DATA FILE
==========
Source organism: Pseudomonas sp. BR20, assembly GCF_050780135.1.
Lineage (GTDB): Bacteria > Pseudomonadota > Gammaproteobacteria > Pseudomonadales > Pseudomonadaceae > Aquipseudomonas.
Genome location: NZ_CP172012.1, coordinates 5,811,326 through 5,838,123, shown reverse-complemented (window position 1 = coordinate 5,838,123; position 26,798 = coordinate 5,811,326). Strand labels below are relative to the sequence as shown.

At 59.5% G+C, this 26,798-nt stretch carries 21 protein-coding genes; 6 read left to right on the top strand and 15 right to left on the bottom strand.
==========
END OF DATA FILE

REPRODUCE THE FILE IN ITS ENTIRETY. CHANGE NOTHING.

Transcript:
Source organism: Pseudomonas sp. BR20, assembly GCF_050780135.1.
Lineage (GTDB): Bacteria > Pseudomonadota > Gammaproteobacteria > Pseudomonadales > Pseudomonadaceae > Aquipseudomonas.
Genome location: NZ_CP172012.1, coordinates 5,811,326 through 5,838,123, shown reverse-complemented (window position 1 = coordinate 5,838,123; position 26,798 = coordinate 5,811,326). Strand labels below are relative to the sequence as shown.

At 59.5% G+C, this 26,798-nt stretch carries 21 protein-coding genes; 6 read left to right on the top strand and 15 right to left on the bottom strand.